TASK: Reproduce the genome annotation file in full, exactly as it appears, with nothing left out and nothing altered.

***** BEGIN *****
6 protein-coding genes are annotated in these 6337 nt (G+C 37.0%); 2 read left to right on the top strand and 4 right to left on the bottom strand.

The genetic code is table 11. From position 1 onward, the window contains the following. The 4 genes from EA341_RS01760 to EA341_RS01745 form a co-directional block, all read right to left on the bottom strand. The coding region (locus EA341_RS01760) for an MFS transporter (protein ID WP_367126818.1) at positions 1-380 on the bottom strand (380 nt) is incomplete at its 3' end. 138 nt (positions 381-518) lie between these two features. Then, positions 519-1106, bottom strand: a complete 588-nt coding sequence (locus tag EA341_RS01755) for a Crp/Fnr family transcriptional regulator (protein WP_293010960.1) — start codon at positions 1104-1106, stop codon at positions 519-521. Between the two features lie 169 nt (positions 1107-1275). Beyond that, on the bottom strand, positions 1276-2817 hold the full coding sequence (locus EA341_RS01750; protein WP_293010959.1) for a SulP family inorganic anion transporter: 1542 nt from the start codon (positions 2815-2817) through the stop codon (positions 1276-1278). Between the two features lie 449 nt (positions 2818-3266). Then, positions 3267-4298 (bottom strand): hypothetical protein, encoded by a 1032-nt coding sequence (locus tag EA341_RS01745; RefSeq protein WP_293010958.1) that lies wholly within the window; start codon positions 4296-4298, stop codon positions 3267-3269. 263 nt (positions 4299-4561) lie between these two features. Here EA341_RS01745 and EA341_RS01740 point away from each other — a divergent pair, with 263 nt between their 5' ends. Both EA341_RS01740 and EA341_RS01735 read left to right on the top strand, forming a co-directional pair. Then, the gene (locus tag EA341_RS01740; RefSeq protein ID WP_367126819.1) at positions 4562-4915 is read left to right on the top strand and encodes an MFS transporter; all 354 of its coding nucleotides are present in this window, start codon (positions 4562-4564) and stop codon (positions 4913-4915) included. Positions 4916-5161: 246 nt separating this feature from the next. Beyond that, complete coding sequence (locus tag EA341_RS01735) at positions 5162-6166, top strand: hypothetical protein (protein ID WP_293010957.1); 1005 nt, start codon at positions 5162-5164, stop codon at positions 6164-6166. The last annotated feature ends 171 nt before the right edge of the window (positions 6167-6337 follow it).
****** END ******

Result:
6 protein-coding genes are annotated in these 6337 nt (G+C 37.0%); 2 read left to right on the top strand and 4 right to left on the bottom strand.

The genetic code is table 11. From position 1 onward, the window contains the following. The 4 genes from EA341_RS01760 to EA341_RS01745 form a co-directional block, all read right to left on the bottom strand. The coding region (locus EA341_RS01760) for an MFS transporter (protein ID WP_367126818.1) at positions 1-380 on the bottom strand (380 nt) is incomplete at its 3' end. 138 nt (positions 381-518) lie between these two features. Then, positions 519-1106, bottom strand: a complete 588-nt coding sequence (locus tag EA341_RS01755) for a Crp/Fnr family transcriptional regulator (protein WP_293010960.1) — start codon at positions 1104-1106, stop codon at positions 519-521. Between the two features lie 169 nt (positions 1107-1275). Beyond that, on the bottom strand, positions 1276-2817 hold the full coding sequence (locus EA341_RS01750; protein WP_293010959.1) for a SulP family inorganic anion transporter: 1542 nt from the start codon (positions 2815-2817) through the stop codon (positions 1276-1278). Between the two features lie 449 nt (positions 2818-3266). Then, positions 3267-4298 (bottom strand): hypothetical protein, encoded by a 1032-nt coding sequence (locus tag EA341_RS01745; RefSeq protein WP_293010958.1) that lies wholly within the window; start codon positions 4296-4298, stop codon positions 3267-3269. 263 nt (positions 4299-4561) lie between these two features. Here EA341_RS01745 and EA341_RS01740 point away from each other — a divergent pair, with 263 nt between their 5' ends. Both EA341_RS01740 and EA341_RS01735 read left to right on the top strand, forming a co-directional pair. Then, the gene (locus tag EA341_RS01740; RefSeq protein ID WP_367126819.1) at positions 4562-4915 is read left to right on the top strand and encodes an MFS transporter; all 354 of its coding nucleotides are present in this window, start codon (positions 4562-4564) and stop codon (positions 4913-4915) included. Positions 4916-5161: 246 nt separating this feature from the next. Beyond that, complete coding sequence (locus tag EA341_RS01735) at positions 5162-6166, top strand: hypothetical protein (protein ID WP_293010957.1); 1005 nt, start codon at positions 5162-5164, stop codon at positions 6164-6166. The last annotated feature ends 171 nt before the right edge of the window (positions 6167-6337 follow it).